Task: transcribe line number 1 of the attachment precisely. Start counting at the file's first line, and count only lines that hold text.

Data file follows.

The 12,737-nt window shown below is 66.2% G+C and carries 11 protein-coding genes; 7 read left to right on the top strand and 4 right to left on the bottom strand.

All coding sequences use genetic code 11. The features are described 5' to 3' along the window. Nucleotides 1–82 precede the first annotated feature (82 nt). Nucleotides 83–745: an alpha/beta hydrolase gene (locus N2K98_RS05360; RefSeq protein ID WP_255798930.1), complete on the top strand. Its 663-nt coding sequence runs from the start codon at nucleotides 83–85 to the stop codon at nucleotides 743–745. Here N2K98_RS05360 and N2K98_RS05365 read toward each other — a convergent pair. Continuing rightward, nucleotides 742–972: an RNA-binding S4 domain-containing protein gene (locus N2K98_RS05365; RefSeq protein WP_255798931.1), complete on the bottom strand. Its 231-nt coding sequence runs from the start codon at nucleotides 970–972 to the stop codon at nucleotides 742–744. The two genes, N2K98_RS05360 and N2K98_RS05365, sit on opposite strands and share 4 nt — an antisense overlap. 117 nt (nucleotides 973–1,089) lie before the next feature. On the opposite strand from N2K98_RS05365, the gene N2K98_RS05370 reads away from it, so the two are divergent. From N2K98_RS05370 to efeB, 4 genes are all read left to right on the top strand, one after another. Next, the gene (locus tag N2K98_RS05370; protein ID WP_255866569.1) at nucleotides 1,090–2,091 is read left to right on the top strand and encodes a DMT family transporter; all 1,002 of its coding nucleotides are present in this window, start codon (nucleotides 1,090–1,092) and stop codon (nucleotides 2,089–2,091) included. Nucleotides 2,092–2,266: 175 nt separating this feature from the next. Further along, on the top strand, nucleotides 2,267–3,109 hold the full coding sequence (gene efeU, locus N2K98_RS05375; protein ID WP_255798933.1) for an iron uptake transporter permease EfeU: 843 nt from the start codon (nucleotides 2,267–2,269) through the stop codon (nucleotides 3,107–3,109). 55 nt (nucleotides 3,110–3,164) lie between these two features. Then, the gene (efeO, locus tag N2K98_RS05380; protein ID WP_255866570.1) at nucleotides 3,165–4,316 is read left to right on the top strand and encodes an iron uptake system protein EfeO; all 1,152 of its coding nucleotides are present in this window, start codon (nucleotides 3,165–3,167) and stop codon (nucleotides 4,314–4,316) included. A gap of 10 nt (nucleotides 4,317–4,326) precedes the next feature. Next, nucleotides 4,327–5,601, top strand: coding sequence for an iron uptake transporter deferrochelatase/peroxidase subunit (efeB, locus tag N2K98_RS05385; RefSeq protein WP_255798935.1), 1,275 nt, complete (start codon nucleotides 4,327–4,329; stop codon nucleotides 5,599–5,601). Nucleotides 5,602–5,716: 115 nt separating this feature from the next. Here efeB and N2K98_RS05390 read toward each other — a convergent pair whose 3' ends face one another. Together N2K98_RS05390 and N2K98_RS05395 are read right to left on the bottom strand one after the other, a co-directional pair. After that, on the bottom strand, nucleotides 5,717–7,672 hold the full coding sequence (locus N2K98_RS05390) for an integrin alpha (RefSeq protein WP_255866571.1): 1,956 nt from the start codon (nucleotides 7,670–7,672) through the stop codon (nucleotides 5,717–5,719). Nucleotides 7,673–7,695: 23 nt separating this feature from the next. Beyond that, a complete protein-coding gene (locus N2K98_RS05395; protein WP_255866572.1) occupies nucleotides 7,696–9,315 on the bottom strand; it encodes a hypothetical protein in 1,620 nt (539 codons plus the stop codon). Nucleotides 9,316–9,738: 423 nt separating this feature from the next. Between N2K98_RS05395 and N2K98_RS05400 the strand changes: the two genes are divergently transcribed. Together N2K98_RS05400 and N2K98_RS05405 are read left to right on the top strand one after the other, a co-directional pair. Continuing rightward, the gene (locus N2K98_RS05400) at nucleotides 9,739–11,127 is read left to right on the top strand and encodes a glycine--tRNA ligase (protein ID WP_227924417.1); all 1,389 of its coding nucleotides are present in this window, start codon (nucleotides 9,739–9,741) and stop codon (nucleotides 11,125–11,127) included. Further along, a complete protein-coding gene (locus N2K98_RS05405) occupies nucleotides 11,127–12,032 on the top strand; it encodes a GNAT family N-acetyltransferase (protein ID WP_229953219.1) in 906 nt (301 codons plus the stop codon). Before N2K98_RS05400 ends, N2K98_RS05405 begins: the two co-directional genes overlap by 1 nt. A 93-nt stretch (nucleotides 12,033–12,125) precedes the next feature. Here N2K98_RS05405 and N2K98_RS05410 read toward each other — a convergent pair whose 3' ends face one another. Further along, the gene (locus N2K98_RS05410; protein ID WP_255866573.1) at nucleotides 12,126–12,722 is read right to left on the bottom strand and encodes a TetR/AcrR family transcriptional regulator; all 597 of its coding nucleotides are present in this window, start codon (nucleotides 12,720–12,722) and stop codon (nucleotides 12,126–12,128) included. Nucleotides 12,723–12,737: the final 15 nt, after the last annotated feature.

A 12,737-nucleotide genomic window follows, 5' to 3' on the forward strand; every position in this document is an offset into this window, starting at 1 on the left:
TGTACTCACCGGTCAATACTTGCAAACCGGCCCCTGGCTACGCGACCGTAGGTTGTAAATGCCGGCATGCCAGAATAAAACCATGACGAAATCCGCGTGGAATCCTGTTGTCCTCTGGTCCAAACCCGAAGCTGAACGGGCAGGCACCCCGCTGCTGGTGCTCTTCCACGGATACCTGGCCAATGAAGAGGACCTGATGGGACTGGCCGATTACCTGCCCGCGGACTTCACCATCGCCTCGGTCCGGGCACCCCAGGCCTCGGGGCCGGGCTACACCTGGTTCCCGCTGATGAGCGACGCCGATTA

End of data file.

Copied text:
The 12,737-nt window shown below is 66.2% G+C and carries 11 protein-coding genes; 7 read left to right on the top strand and 4 right to left on the bottom strand.